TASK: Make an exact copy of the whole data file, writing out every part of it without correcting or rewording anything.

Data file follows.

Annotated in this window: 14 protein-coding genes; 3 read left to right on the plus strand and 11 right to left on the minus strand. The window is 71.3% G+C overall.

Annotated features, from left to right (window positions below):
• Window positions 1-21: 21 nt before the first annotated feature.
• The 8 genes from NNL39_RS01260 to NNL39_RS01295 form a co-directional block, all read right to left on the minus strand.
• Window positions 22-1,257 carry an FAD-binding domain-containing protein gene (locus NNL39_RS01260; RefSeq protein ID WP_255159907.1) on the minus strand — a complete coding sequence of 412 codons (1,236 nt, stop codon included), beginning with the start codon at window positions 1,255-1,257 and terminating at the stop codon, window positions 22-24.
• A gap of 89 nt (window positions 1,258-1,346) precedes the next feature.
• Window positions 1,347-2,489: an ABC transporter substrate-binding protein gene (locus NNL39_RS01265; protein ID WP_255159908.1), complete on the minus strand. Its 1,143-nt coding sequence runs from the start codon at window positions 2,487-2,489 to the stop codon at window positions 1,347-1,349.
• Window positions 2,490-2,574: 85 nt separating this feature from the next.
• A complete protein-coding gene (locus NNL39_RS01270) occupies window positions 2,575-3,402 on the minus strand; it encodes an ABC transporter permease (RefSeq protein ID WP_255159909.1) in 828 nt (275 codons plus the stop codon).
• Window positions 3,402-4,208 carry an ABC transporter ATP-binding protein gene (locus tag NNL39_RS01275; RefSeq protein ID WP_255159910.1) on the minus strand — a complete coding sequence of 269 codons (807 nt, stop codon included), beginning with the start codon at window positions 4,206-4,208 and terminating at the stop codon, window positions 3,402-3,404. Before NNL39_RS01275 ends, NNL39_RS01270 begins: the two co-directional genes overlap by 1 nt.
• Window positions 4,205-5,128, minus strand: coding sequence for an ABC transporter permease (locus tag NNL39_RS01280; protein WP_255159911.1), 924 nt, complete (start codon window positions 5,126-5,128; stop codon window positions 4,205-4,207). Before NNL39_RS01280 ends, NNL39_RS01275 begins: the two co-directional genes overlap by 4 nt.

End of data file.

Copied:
Annotated in this window: 14 protein-coding genes; 3 read left to right on the plus strand and 11 right to left on the minus strand. The window is 71.3% G+C overall.

Annotated features, from left to right (window positions below):
• Window positions 1-21: 21 nt before the first annotated feature.
• The 8 genes from NNL39_RS01260 to NNL39_RS01295 form a co-directional block, all read right to left on the minus strand.
• Window positions 22-1,257 carry an FAD-binding domain-containing protein gene (locus NNL39_RS01260; RefSeq protein ID WP_255159907.1) on the minus strand — a complete coding sequence of 412 codons (1,236 nt, stop codon included), beginning with the start codon at window positions 1,255-1,257 and terminating at the stop codon, window positions 22-24.
• A gap of 89 nt (window positions 1,258-1,346) precedes the next feature.
• Window positions 1,347-2,489: an ABC transporter substrate-binding protein gene (locus NNL39_RS01265; protein ID WP_255159908.1), complete on the minus strand. Its 1,143-nt coding sequence runs from the start codon at window positions 2,487-2,489 to the stop codon at window positions 1,347-1,349.
• Window positions 2,490-2,574: 85 nt separating this feature from the next.
• A complete protein-coding gene (locus NNL39_RS01270) occupies window positions 2,575-3,402 on the minus strand; it encodes an ABC transporter permease (RefSeq protein ID WP_255159909.1) in 828 nt (275 codons plus the stop codon).
• Window positions 3,402-4,208 carry an ABC transporter ATP-binding protein gene (locus tag NNL39_RS01275; RefSeq protein ID WP_255159910.1) on the minus strand — a complete coding sequence of 269 codons (807 nt, stop codon included), beginning with the start codon at window positions 4,206-4,208 and terminating at the stop codon, window positions 3,402-3,404. Before NNL39_RS01275 ends, NNL39_RS01270 begins: the two co-directional genes overlap by 1 nt.
• Window positions 4,205-5,128, minus strand: coding sequence for an ABC transporter permease (locus tag NNL39_RS01280; protein WP_255159911.1), 924 nt, complete (start codon window positions 5,126-5,128; stop codon window positions 4,205-4,207). Before NNL39_RS01280 ends, NNL39_RS01275 begins: the two co-directional genes overlap by 4 nt.